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The Microsoft admin’s brave, new post-Windows Phone world

Galen Gruman | July 4, 2016
Microsoft admins rejoice! Microsoft may have abandoned the mobile device market, but it's actually stronger in the complete mobile market

The new Microsoft-centered mobile portfolio

Foley's worldview is widely shared at Microsoft-centric IT shops. Ironically, you can have an all-Microsoft portfolio as long as you don't define "portfolio" to mean client devices.Microsoft has been telegraphing the end of ex-CEO Steve Ballmer's Nokia-based mobile strategy for more than a year. Under current CEO Satya Nadella, Microsoft has been instead shifting to mobile management, services, and applications as the center of its mobile portfolio. (To be fair, he's also kept hopes for Windows phones alive.)

Microsoft has many times used the "embrace and extend" strategy to beat out or at least slow successful competitors. That's exactly what Microsoft is doing now, in several areas.

Microsoft-centered management. Microsoft's Intune and System Center have both been retooled to manage iOS and Android, as well as Windows 10 PCs. (Only Macs are excluded.) Thus, IT can continue to use the management tools -- modernized, of course -- it already uses for PCs on those iOS and Android devices almost as if they are mere brands like Lenovo, Dell, and HP rather than alien platforms.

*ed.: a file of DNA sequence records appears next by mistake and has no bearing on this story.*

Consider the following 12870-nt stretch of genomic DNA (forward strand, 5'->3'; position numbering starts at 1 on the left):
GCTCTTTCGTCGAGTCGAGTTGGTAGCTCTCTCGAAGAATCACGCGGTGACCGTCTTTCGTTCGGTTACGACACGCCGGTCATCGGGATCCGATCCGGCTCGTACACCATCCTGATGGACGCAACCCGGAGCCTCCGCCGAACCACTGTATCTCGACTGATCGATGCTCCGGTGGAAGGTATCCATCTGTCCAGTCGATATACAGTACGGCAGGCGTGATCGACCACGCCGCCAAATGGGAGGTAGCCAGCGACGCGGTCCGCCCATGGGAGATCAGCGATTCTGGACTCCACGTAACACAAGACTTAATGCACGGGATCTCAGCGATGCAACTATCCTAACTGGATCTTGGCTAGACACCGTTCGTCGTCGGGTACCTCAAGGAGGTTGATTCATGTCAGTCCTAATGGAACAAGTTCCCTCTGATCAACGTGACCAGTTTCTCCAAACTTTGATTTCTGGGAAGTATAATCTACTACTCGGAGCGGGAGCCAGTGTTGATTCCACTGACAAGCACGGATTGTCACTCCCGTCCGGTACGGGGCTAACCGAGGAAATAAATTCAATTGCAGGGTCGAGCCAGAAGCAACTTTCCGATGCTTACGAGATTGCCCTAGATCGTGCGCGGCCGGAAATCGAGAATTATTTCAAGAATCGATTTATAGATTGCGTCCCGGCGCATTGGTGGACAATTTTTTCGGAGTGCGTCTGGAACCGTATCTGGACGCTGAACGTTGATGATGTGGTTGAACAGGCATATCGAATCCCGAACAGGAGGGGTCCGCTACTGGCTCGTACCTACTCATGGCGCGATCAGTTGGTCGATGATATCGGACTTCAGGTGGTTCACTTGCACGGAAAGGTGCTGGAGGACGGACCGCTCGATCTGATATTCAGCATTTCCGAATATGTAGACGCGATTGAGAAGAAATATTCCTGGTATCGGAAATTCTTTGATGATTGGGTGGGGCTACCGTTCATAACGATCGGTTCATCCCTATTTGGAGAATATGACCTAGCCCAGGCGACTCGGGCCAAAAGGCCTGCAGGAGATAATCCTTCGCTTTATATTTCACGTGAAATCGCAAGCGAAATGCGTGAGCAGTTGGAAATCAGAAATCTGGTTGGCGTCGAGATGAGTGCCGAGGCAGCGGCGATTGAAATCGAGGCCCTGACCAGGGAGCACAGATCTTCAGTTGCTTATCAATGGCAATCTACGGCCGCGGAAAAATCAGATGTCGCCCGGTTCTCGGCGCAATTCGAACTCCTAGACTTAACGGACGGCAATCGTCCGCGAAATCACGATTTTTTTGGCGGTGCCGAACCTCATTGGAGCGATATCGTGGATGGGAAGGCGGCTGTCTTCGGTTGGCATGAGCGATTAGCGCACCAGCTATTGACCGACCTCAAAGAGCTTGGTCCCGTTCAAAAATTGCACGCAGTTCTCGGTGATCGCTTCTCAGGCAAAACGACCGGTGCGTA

icrosoft has adopted the same API-driven management approach that Apple introduced for iOS and Google later adopted. That sea change means PC management and mobile management no longer need be separate silos. They'll unify, and Microsoft wants to be where they come together in IT.

Microsoft's approach to unified PC and mobile management has scared the leading mobile management vendors such as MobileIron, VMware, and Soti. They have very strong management and security tools for devices, content, and apps, and as a result have squeezed out most of what had been more than 100 competitors in this market.

But Microsoft has put a few management capabilities around Office 365 that it doesn't let those competitors use, to give itself an edge at Microsoft-centered IT shops.

Whether you think of that as dirty pool or taking advantage of its existing strengths, several competitors -- IBM, JAMF, MobileIron, and VMware -- felt threatened enough to create an anti-Microsoft alliance called the AppConfig Community. Such defensive alliances rarely succeed, and they can create more harm by further legitimizing the competitor they're aligned against.

If you're a Microsoft shop -- most IT organizations are -- you can now confidently adopt Microsoft's management tools for non-Microsoft devices. It doesn't matter that Microsoft doesn't support some important capabilities that its competitors do, such as Android for Work. What matters is that Microsoft's suite is good enough for most organizations (few of which have adopted Android for Work, after all), that it leverages their existing Microsoft expertise, and it might provide an advantage in managing and safeguarding data in Office 365.

Beyond client device management, Microsoft has also been steadily making its Active Directory identity and policy management server work with more and more third-party tools. The cloud-based Azure Active Directory pushes in that Microsoft-centric direction.

 

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